A facultative biped is an animal that is capable of walking or running on two legs (bipedal), as a response to exceptional circumstances (facultative), while normally walking or running on four limbs or more. In contrast, obligate bipedalism is where walking or running on two legs is the primary method of locomotion. Facultative bipedalism has been observed in several families of lizards and multiple species of primates, including sifakas, capuchin monkeys, baboons, gibbons, gorillas, bonobos and chimpanzees. Different facultatively bipedal species employ different types of bipedalism corresponding to the varying reasons they have for engaging in facultative bipedalism. In primates, bipedalism is often associated with food gathering and transport. In lizards, it has been debated whether bipedal locomotion is an advantage for speed and energy conservation or whether it is governed solely by the mechanics of the acceleration and lizard's center of mass. Facultative bipedalism is often divided into high-speed (lizards) and low-speed (gibbons), but some species cannot be easily categorized into one of these two. Facultative bipedalism has also been observed in cockroaches and some desert rodents.
Walkability is a term for planning concepts best understood by the mixed-use of amenities in high-density neighborhoods where people can access said amenities by foot. It is based on the idea that urban spaces should be more than just transport corridors designed for maximum vehicle throughput. Instead, it should be relatively complete livable spaces that serve a variety of uses, users, and transportation modes and reduce the need for cars for travel.
Hamish Fulton is an English walking artist. Since 1972 he has only made works based on the experience of walks. He translates his walks into a variety of media, including photography, illustrations, and wall texts. His work is contained in major museums collections, such as the Tate Britain and MoMA. Since 1994 he has been creating group walks for the public. Fulton argues that 'walking is an artform in its own right' and argues for wider acknowledgement of walking art.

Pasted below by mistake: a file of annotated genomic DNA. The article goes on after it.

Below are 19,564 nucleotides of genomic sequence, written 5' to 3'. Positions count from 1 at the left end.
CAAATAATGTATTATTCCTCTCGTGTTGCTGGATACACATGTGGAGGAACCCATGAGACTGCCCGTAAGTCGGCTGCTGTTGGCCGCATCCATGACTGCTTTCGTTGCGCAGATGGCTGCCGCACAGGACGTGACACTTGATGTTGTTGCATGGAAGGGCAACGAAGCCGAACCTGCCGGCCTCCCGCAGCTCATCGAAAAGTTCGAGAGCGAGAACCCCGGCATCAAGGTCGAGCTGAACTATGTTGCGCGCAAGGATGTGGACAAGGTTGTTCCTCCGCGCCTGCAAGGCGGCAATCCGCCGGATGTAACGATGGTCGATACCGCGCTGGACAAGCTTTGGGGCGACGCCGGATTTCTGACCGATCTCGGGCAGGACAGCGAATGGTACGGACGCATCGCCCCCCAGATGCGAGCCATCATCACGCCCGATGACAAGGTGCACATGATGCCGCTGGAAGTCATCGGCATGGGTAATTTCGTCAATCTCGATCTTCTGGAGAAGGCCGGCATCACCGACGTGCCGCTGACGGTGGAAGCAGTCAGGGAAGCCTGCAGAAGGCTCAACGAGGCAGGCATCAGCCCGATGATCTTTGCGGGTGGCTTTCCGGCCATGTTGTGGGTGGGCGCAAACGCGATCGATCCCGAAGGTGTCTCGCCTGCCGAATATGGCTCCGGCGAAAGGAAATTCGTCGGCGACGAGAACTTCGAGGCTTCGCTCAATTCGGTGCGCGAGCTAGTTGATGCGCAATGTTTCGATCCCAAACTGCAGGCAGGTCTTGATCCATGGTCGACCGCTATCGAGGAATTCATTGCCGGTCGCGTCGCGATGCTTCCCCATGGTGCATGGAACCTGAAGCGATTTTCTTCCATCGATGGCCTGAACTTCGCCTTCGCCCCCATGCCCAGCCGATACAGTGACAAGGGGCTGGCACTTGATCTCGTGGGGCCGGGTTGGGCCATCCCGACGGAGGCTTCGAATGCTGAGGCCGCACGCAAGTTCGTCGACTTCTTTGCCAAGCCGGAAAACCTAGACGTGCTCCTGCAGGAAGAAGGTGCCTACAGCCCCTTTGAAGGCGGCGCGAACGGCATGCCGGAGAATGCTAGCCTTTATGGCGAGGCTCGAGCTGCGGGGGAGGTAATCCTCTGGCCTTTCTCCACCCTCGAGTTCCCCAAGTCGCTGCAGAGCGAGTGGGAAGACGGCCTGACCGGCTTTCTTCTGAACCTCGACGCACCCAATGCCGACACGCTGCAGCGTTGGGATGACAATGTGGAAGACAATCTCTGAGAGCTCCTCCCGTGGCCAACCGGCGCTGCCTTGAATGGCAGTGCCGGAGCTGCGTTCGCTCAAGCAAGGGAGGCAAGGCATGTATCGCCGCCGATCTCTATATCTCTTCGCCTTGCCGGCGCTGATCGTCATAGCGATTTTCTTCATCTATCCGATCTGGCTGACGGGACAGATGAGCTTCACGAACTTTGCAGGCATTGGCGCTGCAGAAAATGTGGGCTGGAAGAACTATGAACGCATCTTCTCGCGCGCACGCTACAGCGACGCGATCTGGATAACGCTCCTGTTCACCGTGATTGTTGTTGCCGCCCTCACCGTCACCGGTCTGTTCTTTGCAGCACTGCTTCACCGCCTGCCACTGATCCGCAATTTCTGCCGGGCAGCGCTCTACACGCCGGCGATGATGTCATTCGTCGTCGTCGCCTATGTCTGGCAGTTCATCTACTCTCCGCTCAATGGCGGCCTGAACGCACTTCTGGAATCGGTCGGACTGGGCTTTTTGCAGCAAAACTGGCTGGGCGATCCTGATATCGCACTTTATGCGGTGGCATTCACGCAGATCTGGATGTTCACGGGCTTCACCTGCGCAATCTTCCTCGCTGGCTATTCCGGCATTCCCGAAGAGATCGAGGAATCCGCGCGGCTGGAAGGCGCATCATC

Footwork, also called juke, footwork/juke or Chicago juke, is a genre of electronic music derived from ghetto house with elements of hip hop, first appearing in Chicago in the late 1990s. The music style evolved from the earlier, rapid rhythms of ghetto house, a change pioneered by RP Boo. It may draw from the rapid rhythms and sub-bass frequencies of drum & bass. Tracks also frequently feature heavily syncopated samples from rap, pop and other sources, and are often around 160 bpm.
Karen McCoy is an American visual artist whose work focuses on sculpture, environmental art, walking art, and land art. She resides in Kansas City, Missouri, where she is a professor emeritus in sculpture and social practice at the Kansas City Art Institute. She also taught sculpture and design at Williams College (1987-1994), Colby College (1987), and the University of Minnesota-Morris (1982-1985).
Deveron Projects, formerly Deveron Arts, is a United Kingdom arts organisation based in Huntly, Aberdeenshire, Scotland that hosts international artists from a variety of disciplines to collaborate with the town community. Deveron Projects follows a '50/50' approach, which gives equal attention to impact on the local community and impact on the international art scene. Residencies have been provided to artists from China, the Americas, India, Africa and mainland Europe as well as North East Scotland.
Amy Sharrocks is a UK based live artist, sculptor, filmmaker and curator from London, England. Sharrocks' work focuses on collaboration and exchange, inviting people on journeys that they also help to create. She is known for large scale, live artworks in public places that use everyday activities, such as swimming or walking, in spectacular ways. Many of her artworks investigate the nature of cities, explore the importance of fluidity as a way of thinking, and question our constructs of city life. Her work has been supported by Arts Council England, The Live Art Development Agency and Artsadmin. Major works include SWIM (2007), a 50-person swim across London, and the ongoing Museum of Water (2013-Ongoing), a collection of over one thousand bottles of water from around the world.